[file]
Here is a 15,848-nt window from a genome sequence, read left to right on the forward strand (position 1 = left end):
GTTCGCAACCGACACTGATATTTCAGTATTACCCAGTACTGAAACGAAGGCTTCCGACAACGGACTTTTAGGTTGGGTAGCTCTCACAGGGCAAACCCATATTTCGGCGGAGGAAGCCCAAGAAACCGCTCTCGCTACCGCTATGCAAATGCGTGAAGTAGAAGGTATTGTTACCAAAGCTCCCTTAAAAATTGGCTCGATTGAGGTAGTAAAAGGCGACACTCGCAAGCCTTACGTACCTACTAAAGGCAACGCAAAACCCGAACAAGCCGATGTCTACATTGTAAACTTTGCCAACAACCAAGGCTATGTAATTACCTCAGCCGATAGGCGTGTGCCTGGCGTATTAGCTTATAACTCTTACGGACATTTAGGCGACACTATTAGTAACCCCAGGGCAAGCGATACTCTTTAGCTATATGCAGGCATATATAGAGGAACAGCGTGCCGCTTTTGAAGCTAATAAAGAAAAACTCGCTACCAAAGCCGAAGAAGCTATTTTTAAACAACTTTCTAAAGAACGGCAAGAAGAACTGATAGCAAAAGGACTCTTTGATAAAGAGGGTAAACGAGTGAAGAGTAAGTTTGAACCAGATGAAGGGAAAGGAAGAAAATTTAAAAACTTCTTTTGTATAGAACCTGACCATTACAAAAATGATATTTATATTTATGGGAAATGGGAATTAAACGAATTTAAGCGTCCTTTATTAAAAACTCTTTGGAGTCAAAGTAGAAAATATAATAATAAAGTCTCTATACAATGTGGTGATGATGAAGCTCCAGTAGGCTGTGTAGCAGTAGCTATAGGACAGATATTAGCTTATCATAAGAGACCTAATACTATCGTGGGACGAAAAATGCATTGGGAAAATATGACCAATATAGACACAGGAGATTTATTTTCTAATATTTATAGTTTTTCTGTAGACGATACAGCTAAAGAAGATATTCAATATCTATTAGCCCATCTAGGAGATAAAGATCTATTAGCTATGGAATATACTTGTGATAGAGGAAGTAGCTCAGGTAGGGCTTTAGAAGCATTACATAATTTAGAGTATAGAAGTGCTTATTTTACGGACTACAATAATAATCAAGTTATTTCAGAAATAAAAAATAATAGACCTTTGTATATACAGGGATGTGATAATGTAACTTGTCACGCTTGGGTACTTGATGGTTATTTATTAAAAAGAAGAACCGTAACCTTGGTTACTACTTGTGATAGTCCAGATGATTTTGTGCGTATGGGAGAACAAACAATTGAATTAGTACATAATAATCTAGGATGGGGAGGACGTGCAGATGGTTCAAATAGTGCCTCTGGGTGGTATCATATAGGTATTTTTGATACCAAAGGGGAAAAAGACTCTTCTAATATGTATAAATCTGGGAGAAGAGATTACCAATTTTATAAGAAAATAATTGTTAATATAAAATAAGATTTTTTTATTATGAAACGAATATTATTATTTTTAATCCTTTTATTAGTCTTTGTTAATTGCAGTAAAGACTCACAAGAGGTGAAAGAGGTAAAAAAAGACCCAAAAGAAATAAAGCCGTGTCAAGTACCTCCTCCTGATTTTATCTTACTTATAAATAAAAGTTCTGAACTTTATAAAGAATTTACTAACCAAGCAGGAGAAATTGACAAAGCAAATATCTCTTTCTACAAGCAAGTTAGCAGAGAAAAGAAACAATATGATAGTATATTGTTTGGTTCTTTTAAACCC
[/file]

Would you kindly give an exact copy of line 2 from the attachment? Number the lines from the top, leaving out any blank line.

GTTCGCAACCGACACTGATATTTCAGTATTACCCAGTACTGAAACGAAGGCTTCCGACAACGGACTTTTAGGTTGGGTAGCTCTCACAGGGCAAACCCATATTTCGGCGGAGGAAGCCCAAGAAACCGCTCTCGCTACCGCTATGCAAATGCGTGAAGTAGAAGGTATTGTTACCAAAGCTCCCTTAAAAATTGGCTCGATTGAGGTAGTAAAAGGCGACACTCGCAAGCCTTACGTACCTACTAAAGGCAACGCAAAACCCGAACAAGCCGATGTCTACATTGTAAACTTTGCCAACAACCAAGGCTATGTAATTACCTCAGCCGATAGGCGTGTGCCTGGCGTATTAGCTTATAACTCTTACGGACATTTAGGCGACACTATTAGTAACCCCAGGGCAAGCGATACTCTTTAGCTATATGCAGGCATATATAGAGGAACAGCGTGCCGCTTTTGAAGCTAATAAAGAAAAACTCGCTACCAAAGCCGAAGAAGCTATTTTTAAACAACTTTCTAAAGAACGGCAAGAAGAACTGATAGCAAAAGGACTCTTTGATAAAGAGGGTAAACGAGTGAAGAGTAAGTTTGAACCAGATGAAGGGAAAGGAAGAAAATTTAAAAACTTCTTTTGTATAGAACCTGACCATTACAAAAATGATATTTATATTTATGGGAAATGGGAATTAAACGAATTTAAGCGTCCTTTATTAAAAACTCTTTGGAGTCAAAGTAGAAAATATAATAATAAAGTCTCTATACAATGTGGTGATGATGAAGCTCCAGTAGGCTGTGTAGCAGTAGCTATAGGACAGATATTAGCTTATCATAAGAGACCTAATACTATCGTGGGACGAAAAATGCATTGGGAAAATATGACCAATATAGACACAGGAGATTTATTTTCTAATATTTATAGTTTTTCTGTAGACGATACAGCTAAAGAAGATATTCAATATCTATTAGCCCATCTAGGAGATAAAGATCTATTAGCTATGGAATATACTTGTGATAGAGGAAGTAGCTCAGGTAGGGCTTTAGAAGCATTACATAATTTAGAGTATAGAAGTGCTTATTTTACGGACTACAATAATAATCAAGTTATTTCAGAAATAAAAAATAATAGACCTTTGTATATACAGGGATGTGATAATGTAACTTGTCACGCTTGGGTACTTGATGGTTATTTATTAAAAAGAAGAACCGTAACCTTGGTTACTACTTGTGATAGTCCAGATGATTTTGTGCGTATGGGAGAACAAACAATTGAATTAGTACATAATAATCTAGGATGGGGAGGACGTGCAGATGGTTCAAATAGTGCCTCTGGGTGGTATCATATAGGTATTTTTGATACCAAAGGGGAAAAAGACTCTTCTAATATGTATAAATCTGGGAGAAGAGATTACCAATTTTATAAGAAAATAATTGTTAATATAAAATAAGATTTTTTTATTATGAAACGAATATTATTATTTTTAATCCTTTTATTAGTCTTTGTTAATTGCAGTAAAGACTCACAAGAGGTGAAAGAGGTAAAAAAAGACCCAAAAGAAATAAAGCCGTGTCAAGTACCTCCTCCTGATTTTATCTTACTTATAAATAAAAGTTCTGAACTTTATAAAGAATTTACTAACCAAGCAGGAGAAATTGACAAAGCAAATATCTCTTTCTACAAGCAAGTTAGCAGAGAAAAGAAACAATATGATAGTATATTGTTTGGTTCTTTTAAACCC